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Published: June 25th 2012
General Grant Tree
The second largest tree in the world
It has been three days since the bus tour. At this time we have based ourselves in Lathrop, where Tita Fenny’s sister (Tita Liz) and brother-in-law (Tito Danny) lives. It has been a fun three days. But all things being transient, we now have to bid farewell to go to L.A., where Lola Vangie has been waiting for us since the end of the Alaska cruise.
Before we head to southern California, we’ll do what most American families do, especially every summer – have a picnic in a park. With us 15 in our rental van and Tito Danny and Tita Liz in their car with Bear – their dog that looks like a tiger – we drive to the Sequoia National Park. This time there’s no guide to tell us where to go and no timeframe to consider. Plus, we arrive at the park shortly before five in the afternoon, and because it’s the weekend, there’s no one at the visitor center. We’re on our own – for better or worse.
Yanyan goes inside a store and asks the woman at the cashier for suggestions on where to go. “Turn left at the first turn you see from
General Grant Grove
The trail around the grove
here,” the woman says, “and drive straight for a mile. You’ll see the trail to the most beautiful tree in the park.”
Yanyan emerges from the store to relay us the information.
“How do we know it’s the most beautiful tree?” Tito Danny asks. “They all look the same.”
Yanyan shrugs. “I guess there’s a sign that says it’s the most beautiful tree.”
It turns out that the “most beautiful” tree the woman is referring to is the General Grant tree. Standing at around 267 feet, it’s the second largest tree in the world, only after General Sherman, which is also in the park as well. And it’s around 1,650 years old.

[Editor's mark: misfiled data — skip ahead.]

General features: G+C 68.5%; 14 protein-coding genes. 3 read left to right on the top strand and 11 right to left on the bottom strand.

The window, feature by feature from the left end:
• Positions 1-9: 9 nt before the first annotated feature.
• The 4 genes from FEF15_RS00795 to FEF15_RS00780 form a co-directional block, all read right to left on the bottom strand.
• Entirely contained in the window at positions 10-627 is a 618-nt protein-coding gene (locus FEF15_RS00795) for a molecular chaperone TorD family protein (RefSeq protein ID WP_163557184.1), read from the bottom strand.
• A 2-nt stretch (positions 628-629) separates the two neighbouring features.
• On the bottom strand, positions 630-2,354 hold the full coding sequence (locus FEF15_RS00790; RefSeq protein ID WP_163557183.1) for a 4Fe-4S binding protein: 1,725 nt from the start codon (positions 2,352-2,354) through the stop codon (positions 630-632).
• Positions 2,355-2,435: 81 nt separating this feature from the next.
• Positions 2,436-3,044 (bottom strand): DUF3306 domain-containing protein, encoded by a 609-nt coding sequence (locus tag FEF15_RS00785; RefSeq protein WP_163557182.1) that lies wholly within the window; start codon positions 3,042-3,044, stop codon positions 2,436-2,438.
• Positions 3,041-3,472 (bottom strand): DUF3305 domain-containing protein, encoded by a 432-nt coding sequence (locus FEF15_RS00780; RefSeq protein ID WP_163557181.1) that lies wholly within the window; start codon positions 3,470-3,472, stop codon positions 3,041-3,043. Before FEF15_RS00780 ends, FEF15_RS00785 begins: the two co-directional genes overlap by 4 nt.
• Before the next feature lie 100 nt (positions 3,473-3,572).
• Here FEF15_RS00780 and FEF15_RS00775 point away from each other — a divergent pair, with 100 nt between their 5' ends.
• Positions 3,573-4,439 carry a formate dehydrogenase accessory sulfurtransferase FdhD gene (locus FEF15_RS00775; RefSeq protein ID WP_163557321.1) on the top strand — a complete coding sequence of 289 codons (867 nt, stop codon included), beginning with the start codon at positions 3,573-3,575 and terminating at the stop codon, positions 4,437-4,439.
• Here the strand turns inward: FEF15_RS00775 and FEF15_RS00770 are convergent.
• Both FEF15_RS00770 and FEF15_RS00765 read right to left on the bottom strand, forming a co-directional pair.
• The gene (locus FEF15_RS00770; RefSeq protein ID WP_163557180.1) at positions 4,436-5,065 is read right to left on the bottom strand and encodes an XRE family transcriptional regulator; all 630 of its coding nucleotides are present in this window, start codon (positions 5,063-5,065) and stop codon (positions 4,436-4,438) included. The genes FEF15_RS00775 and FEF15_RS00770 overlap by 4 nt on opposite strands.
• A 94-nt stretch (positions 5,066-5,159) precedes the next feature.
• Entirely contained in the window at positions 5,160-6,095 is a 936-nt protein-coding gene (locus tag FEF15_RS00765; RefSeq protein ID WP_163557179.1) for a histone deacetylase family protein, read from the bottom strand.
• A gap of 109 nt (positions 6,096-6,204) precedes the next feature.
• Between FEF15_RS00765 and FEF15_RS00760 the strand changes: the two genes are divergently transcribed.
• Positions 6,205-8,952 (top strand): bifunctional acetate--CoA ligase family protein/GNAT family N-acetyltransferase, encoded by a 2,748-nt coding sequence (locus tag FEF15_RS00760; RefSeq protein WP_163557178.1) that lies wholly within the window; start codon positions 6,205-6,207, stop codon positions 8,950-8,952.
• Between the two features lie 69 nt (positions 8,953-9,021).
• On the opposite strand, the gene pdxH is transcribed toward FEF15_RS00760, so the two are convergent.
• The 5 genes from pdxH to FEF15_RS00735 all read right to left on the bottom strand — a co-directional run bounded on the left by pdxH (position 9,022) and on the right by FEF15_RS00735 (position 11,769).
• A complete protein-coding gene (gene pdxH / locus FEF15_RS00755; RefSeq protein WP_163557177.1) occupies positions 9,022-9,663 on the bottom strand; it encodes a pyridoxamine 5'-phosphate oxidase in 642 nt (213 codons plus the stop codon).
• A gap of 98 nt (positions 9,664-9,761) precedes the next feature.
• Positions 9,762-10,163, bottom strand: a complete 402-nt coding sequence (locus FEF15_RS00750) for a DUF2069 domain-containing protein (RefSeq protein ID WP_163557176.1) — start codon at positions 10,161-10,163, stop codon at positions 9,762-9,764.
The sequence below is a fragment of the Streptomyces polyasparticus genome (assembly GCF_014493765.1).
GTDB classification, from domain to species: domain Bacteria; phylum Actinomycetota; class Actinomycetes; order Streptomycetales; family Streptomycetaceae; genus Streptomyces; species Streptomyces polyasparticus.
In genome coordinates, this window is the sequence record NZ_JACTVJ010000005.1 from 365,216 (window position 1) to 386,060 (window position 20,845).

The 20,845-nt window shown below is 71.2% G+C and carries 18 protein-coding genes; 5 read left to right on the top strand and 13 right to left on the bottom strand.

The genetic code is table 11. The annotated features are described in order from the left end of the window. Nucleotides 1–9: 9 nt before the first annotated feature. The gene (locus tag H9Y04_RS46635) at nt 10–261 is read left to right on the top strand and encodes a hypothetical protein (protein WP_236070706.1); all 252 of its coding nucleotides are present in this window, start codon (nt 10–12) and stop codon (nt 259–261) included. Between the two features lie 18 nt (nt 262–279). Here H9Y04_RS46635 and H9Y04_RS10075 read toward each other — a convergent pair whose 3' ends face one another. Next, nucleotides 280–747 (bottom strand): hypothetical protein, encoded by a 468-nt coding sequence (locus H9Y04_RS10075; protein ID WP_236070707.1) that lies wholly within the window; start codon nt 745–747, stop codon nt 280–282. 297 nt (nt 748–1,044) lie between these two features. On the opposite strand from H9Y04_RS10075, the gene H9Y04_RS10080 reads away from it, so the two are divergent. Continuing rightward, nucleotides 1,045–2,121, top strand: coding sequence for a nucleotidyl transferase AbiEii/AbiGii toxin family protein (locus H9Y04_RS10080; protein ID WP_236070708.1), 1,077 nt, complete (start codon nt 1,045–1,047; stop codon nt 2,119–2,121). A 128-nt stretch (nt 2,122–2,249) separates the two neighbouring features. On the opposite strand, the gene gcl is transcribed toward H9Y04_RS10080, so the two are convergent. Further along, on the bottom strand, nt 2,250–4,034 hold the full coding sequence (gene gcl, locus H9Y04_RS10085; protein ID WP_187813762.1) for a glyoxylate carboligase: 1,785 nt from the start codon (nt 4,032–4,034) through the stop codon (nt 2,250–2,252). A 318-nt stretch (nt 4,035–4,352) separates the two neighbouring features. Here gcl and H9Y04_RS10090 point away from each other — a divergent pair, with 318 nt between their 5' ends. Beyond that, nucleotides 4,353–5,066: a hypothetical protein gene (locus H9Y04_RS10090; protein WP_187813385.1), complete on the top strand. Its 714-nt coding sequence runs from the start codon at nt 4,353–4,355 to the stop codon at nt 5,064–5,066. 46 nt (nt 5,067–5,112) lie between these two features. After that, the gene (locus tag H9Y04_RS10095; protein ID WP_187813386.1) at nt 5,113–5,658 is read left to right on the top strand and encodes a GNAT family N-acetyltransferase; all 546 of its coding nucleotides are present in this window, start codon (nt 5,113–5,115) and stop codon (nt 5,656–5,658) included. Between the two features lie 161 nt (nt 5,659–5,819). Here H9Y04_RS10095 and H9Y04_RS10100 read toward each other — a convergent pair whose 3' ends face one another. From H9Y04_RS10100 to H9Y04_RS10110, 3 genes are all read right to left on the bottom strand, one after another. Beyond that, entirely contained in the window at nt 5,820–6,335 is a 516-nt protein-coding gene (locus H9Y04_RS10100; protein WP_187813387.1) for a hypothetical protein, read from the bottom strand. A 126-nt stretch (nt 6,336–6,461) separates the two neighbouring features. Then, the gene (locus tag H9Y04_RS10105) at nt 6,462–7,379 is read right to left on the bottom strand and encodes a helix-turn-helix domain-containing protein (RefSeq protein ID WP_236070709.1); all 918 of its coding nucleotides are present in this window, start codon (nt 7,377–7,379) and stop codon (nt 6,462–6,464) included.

The tree is actually located in the General Grant Grove section of Kings Canyon National Park, contiguously north of the Sequoia National Park, though both parks are jointly administered by the National Park Service. The trail around the area contains some other large sequoias, including the Robert E. Lee tree (twelfth largest in the world) and the Fallen Monarch, a large sequoia that has fallen down with its trunk hollowed out for visitors to walk through. The Centennial Stump, which lies
I Think that I Shall Never See
Trees block out the twilight sun in the park
near the western end of the trail, was cut in 1875 to be part of an exhibition in Philadelphia. It took nine days to chop down the tree but was turned down by the eastern people, dismissing it as a hoax. Other trees along the trail are the California and Oregon trees. Sequoias were used to be named after the states, but because the names were never properly recorded, most of these names have been lost.
At around 6:30 we return to the parking lot and place our food on two mats spread on the ground. We have a hearty dinner, fully aware that it’s a long drive to L.A. (we estimate we will reach Lola Vangie in Long Beach at around two in the morning). And after the meal and a group picture, we say our goodbyes, climb the van and drive south.
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